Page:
Legal professional Basic nominee Merrick Garland struggled Monday with questions concerning the loss of life penalty throughout his affirmation listening to within the Senate.
Senator Tom Cotton (R-AR) questioned Garland concerning the loss of life penalty, noting Biden’s publicly said assist for a loss of life penalty moratorium.
Cotton famous that Garland labored on the case in opposition to home terrorist and white supremacist Timothy McVeigh for the bombing of a authorities constructing in Oklahoma Metropolis and requested if he believed it was a mistake to degree the loss of life penalty.
Garland confirmed he supported the loss of life penalty at the moment.
“I don’t have any regret but I have developed concerns about the death penalty in the twenty-some years since then,” he stated.
Garland expressed his concern concerning the racial disparities in loss of life penalty instances.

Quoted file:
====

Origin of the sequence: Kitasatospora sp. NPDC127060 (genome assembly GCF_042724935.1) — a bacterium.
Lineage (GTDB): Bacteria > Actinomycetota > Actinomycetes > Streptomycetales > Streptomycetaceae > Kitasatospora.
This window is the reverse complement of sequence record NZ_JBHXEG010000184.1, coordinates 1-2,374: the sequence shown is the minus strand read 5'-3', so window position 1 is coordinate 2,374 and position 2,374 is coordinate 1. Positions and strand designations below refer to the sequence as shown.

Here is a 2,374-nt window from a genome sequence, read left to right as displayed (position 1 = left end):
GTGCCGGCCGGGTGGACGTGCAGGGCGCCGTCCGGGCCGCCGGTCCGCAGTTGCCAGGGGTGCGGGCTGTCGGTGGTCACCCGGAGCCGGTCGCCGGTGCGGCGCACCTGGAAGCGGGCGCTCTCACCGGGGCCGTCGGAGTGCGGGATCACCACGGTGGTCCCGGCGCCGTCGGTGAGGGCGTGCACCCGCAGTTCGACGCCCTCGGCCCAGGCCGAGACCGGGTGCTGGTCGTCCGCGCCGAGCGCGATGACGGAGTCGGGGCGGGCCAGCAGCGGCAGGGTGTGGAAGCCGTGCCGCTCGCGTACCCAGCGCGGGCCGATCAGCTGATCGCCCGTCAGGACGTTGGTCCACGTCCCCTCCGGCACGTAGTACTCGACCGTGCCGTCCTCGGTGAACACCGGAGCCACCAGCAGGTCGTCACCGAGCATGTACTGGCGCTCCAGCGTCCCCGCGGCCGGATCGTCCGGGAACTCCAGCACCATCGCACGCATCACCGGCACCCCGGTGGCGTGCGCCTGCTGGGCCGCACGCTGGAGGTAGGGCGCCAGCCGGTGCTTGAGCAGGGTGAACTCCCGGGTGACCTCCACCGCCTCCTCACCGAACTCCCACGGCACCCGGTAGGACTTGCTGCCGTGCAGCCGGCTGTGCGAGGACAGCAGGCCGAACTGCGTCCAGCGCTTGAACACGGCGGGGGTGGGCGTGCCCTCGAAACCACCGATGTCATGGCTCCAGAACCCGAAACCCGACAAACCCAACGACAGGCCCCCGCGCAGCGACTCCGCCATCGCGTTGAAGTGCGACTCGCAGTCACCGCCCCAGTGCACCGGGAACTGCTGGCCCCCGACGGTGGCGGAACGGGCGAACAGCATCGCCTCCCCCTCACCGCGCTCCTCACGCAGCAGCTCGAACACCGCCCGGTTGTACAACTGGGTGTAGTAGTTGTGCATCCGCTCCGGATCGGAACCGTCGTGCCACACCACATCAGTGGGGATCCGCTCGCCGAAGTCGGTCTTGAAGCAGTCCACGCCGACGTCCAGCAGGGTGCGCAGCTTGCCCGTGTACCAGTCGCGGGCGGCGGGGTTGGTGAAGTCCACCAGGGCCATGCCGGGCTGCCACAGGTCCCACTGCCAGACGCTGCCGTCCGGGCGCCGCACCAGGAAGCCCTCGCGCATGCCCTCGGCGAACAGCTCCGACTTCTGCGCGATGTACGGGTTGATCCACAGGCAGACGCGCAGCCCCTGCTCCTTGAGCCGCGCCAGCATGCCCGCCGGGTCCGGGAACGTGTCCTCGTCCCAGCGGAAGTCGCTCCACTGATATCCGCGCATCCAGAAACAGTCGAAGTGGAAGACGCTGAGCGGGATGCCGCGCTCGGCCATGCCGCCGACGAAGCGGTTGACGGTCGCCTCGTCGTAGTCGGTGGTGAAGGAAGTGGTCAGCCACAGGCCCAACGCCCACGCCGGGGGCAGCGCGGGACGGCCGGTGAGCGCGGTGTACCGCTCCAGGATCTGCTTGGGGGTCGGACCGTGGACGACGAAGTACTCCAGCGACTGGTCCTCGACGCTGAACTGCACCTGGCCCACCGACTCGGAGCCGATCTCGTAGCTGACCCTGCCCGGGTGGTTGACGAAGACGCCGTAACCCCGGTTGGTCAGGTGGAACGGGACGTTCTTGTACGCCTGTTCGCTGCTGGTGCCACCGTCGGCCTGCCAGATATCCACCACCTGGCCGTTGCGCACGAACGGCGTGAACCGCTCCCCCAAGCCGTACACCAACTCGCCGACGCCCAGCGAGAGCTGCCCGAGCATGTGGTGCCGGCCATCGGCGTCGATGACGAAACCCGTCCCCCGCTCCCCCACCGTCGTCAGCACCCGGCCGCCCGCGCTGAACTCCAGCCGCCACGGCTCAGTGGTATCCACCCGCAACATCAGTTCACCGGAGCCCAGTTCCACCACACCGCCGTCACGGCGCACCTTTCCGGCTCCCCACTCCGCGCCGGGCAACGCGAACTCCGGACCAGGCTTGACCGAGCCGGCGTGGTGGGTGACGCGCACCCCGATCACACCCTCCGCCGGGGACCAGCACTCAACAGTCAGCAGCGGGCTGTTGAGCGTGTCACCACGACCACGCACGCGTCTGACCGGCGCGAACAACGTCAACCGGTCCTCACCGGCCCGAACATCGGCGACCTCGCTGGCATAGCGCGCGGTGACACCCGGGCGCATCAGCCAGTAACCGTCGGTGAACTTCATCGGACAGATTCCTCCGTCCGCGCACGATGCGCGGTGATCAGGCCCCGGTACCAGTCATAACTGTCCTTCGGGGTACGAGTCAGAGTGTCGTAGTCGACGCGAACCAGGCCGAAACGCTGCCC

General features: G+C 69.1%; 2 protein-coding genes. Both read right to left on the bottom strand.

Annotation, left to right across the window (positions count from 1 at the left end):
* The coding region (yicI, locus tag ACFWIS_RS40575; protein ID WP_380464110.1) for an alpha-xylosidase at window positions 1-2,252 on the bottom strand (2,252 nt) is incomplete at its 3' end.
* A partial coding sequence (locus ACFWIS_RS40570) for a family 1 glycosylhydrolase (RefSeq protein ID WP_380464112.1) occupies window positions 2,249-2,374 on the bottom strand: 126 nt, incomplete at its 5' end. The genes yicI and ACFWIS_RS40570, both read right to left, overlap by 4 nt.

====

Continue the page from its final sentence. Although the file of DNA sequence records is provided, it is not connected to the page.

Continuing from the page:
Cotton continued his line of questioning, elevating the high-profile prosecution of Dylann Roof for the bloodbath of 9 black Individuals at a Charleston church.
“Do you believe that it was a mistake to seek the death penalty for Dylann Roof for murdering nine African-Americans as they worshiped in church?” Cotton requested.
Garland stated he wouldn’t talk about a pending case.
Roof was sentenced to loss of life in January 2017 and awaits execution.
When Cotton requested Garland if he would ever search the loss of life penalty if confirmed as Legal professional Basic, he replied, “I think it does depend on what policy is adopted going forward.”
Biden campaigned for president on ending the loss of life penalty, which, if totally realized, may imply that Roof might not be executed.
Over three dozen Democrat lawmakers wrote to Biden shortly after he was inaugurated asking him to commute the loss of life sentences for criminals on loss of life row.
“Commuting the death sentences of those on death row and ensuring that each person is provided with an adequate and unique re-sentencing process is a crucial first step in remedying this grave injustice,” the letter learn.